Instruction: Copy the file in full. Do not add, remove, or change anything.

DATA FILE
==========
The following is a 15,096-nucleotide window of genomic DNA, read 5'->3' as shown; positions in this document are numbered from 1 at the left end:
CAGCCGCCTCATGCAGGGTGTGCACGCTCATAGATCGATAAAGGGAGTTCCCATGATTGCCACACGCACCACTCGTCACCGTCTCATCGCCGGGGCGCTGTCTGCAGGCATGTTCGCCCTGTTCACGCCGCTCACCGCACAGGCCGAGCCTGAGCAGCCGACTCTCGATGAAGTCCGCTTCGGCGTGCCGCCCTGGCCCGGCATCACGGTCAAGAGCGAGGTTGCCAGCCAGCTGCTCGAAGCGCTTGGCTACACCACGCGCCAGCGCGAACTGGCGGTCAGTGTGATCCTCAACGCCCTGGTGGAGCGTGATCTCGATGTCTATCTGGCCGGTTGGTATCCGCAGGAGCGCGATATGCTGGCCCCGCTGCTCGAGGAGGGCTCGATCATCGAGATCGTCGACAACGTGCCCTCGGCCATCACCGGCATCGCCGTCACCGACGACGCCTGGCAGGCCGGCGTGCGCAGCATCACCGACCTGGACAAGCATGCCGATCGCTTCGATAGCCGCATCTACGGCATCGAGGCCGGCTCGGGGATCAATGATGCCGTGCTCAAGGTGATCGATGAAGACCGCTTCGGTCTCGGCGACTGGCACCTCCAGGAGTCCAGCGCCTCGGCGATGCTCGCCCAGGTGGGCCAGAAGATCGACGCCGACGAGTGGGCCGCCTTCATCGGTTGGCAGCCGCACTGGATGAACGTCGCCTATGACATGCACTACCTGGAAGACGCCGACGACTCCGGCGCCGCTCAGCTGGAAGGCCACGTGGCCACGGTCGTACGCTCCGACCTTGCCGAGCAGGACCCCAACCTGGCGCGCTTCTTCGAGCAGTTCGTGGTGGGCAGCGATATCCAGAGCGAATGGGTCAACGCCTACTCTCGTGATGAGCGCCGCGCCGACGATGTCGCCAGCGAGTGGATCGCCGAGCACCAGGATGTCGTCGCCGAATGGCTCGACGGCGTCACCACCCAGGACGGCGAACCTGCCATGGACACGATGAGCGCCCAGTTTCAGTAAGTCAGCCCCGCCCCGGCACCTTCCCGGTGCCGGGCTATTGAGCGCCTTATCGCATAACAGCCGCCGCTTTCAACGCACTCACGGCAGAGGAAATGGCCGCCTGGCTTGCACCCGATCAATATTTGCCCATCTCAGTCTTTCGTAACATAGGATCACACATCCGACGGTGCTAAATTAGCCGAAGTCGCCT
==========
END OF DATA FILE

The following is a 15,096-nucleotide window of genomic DNA, read 5'->3' as shown; positions in this document are numbered from 1 at the left end:
CAGCCGCCTCATGCAGGGTGTGCACGCTCATAGATCGATAAAGGGAGTTCCCATGATTGCCACACGCACCACTCGTCACCGTCTCATCGCCGGGGCGCTGTCTGCAGGCATGTTCGCCCTGTTCACGCCGCTCACCGCACAGGCCGAGCCTGAGCAGCCGACTCTCGATGAAGTCCGCTTCGGCGTGCCGCCCTGGCCCGGCATCACGGTCAAGAGCGAGGTTGCCAGCCAGCTGCTCGAAGCGCTTGGCTACACCACGCGCCAGCGCGAACTGGCGGTCAGTGTGATCCTCAACGCCCTGGTGGAGCGTGATCTCGATGTCTATCTGGCCGGTTGGTATCCGCAGGAGCGCGATATGCTGGCCCCGCTGCTCGAGGAGGGCTCGATCATCGAGATCGTCGACAACGTGCCCTCGGCCATCACCGGCATCGCCGTCACCGACGACGCCTGGCAGGCCGGCGTGCGCAGCATCACCGACCTGGACAAGCATGCCGATCGCTTCGATAGCCGCATCTACGGCATCGAGGCCGGCTCGGGGATCAATGATGCCGTGCTCAAGGTGATCGATGAAGACCGCTTCGGTCTCGGCGACTGGCACCTCCAGGAGTCCAGCGCCTCGGCGATGCTCGCCCAGGTGGGCCAGAAGATCGACGCCGACGAGTGGGCCGCCTTCATCGGTTGGCAGCCGCACTGGATGAACGTCGCCTATGACATGCACTACCTGGAAGACGCCGACGACTCCGGCGCCGCTCAGCTGGAAGGCCACGTGGCCACGGTCGTACGCTCCGACCTTGCCGAGCAGGACCCCAACCTGGCGCGCTTCTTCGAGCAGTTCGTGGTGGGCAGCGATATCCAGAGCGAATGGGTCAACGCCTACTCTCGTGATGAGCGCCGCGCCGACGATGTCGCCAGCGAGTGGATCGCCGAGCACCAGGATGTCGTCGCCGAATGGCTCGACGGCGTCACCACCCAGGACGGCGAACCTGCCATGGACACGATGAGCGCCCAGTTTCAGTAAGTCAGCCCCGCCCCGGCACCTTCCCGGTGCCGGGCTATTGAGCGCCTTATCGCATAACAGCCGCCGCTTTCAACGCACTCACGGCAGAGGAAATGGCCGCCTGGCTTGCACCCGATCAATATTTGCCCATCTCAGTCTTTCGTAACATAGGATCACACATCCGACGGTGCTAAATTAGCCGAAGTCGCCT